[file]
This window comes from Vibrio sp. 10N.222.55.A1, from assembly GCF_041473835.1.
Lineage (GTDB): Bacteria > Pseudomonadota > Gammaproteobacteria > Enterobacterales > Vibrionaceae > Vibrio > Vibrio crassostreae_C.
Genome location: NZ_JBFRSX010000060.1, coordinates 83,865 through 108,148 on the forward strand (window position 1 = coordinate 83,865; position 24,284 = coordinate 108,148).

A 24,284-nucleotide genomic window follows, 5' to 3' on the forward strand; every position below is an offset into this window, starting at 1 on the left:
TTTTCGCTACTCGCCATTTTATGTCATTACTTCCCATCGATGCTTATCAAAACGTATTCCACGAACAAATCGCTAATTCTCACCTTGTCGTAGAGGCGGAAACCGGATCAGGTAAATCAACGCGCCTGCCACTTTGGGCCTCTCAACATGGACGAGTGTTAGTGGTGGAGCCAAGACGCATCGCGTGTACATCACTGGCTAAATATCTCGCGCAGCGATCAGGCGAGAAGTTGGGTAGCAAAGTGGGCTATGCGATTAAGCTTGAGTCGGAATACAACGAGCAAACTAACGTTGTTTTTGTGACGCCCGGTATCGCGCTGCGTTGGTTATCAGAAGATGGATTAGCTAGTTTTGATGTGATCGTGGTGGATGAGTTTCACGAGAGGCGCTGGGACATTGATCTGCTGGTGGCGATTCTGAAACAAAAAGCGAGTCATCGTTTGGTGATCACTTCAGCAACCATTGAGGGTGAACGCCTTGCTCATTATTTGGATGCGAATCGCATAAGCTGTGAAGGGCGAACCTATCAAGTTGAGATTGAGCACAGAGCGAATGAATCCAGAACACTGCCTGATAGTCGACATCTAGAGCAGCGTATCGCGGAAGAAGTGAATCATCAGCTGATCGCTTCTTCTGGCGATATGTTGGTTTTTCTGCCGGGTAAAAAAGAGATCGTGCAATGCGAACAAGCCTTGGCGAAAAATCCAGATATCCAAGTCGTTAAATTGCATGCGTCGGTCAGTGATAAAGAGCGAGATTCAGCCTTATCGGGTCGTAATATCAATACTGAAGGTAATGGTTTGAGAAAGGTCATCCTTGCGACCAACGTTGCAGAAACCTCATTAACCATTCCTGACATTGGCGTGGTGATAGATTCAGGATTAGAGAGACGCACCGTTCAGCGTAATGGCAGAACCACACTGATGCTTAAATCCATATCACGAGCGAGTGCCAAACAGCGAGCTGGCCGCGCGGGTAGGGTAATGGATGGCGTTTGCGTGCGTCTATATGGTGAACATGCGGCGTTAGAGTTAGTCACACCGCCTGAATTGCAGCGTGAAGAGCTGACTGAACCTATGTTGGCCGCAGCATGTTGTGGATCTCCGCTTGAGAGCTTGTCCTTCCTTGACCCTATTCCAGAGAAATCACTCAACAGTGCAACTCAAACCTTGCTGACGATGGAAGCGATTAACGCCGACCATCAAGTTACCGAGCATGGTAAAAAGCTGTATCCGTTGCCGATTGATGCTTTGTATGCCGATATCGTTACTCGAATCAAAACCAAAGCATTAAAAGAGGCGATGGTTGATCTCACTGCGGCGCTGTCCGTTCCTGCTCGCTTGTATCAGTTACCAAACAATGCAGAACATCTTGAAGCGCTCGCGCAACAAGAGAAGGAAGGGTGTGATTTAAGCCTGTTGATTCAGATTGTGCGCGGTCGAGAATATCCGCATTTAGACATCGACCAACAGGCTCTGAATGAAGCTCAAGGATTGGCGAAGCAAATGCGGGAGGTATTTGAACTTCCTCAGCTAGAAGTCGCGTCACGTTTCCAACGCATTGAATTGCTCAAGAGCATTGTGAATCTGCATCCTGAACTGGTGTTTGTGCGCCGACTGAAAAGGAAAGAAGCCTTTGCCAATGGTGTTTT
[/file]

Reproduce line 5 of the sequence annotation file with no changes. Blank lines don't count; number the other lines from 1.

TTTTCGCTACTCGCCATTTTATGTCATTACTTCCCATCGATGCTTATCAAAACGTATTCCACGAACAAATCGCTAATTCTCACCTTGTCGTAGAGGCGGAAACCGGATCAGGTAAATCAACGCGCCTGCCACTTTGGGCCTCTCAACATGGACGAGTGTTAGTGGTGGAGCCAAGACGCATCGCGTGTACATCACTGGCTAAATATCTCGCGCAGCGATCAGGCGAGAAGTTGGGTAGCAAAGTGGGCTATGCGATTAAGCTTGAGTCGGAATACAACGAGCAAACTAACGTTGTTTTTGTGACGCCCGGTATCGCGCTGCGTTGGTTATCAGAAGATGGATTAGCTAGTTTTGATGTGATCGTGGTGGATGAGTTTCACGAGAGGCGCTGGGACATTGATCTGCTGGTGGCGATTCTGAAACAAAAAGCGAGTCATCGTTTGGTGATCACTTCAGCAACCATTGAGGGTGAACGCCTTGCTCATTATTTGGATGCGAATCGCATAAGCTGTGAAGGGCGAACCTATCAAGTTGAGATTGAGCACAGAGCGAATGAATCCAGAACACTGCCTGATAGTCGACATCTAGAGCAGCGTATCGCGGAAGAAGTGAATCATCAGCTGATCGCTTCTTCTGGCGATATGTTGGTTTTTCTGCCGGGTAAAAAAGAGATCGTGCAATGCGAACAAGCCTTGGCGAAAAATCCAGATATCCAAGTCGTTAAATTGCATGCGTCGGTCAGTGATAAAGAGCGAGATTCAGCCTTATCGGGTCGTAATATCAATACTGAAGGTAATGGTTTGAGAAAGGTCATCCTTGCGACCAACGTTGCAGAAACCTCATTAACCATTCCTGACATTGGCGTGGTGATAGATTCAGGATTAGAGAGACGCACCGTTCAGCGTAATGGCAGAACCACACTGATGCTTAAATCCATATCACGAGCGAGTGCCAAACAGCGAGCTGGCCGCGCGGGTAGGGTAATGGATGGCGTTTGCGTGCGTCTATATGGTGAACATGCGGCGTTAGAGTTAGTCACACCGCCTGAATTGCAGCGTGAAGAGCTGACTGAACCTATGTTGGCCGCAGCATGTTGTGGATCTCCGCTTGAGAGCTTGTCCTTCCTTGACCCTATTCCAGAGAAATCACTCAACAGTGCAACTCAAACCTTGCTGACGATGGAAGCGATTAACGCCGACCATCAAGTTACCGAGCATGGTAAAAAGCTGTATCCGTTGCCGATTGATGCTTTGTATGCCGATATCGTTACTCGAATCAAAACCAAAGCATTAAAAGAGGCGATGGTTGATCTCACTGCGGCGCTGTCCGTTCCTGCTCGCTTGTATCAGTTACCAAACAATGCAGAACATCTTGAAGCGCTCGCGCAACAAGAGAAGGAAGGGTGTGATTTAAGCCTGTTGATTCAGATTGTGCGCGGTCGAGAATATCCGCATTTAGACATCGACCAACAGGCTCTGAATGAAGCTCAAGGATTGGCGAAGCAAATGCGGGAGGTATTTGAACTTCCTCAGCTAGAAGTCGCGTCACGTTTCCAACGCATTGAATTGCTCAAGAGCATTGTGAATCTGCATCCTGAACTGGTGTTTGTGCGCCGACTGAAAAGGAAAGAAGCCTTTGCCAATGGTGTTTT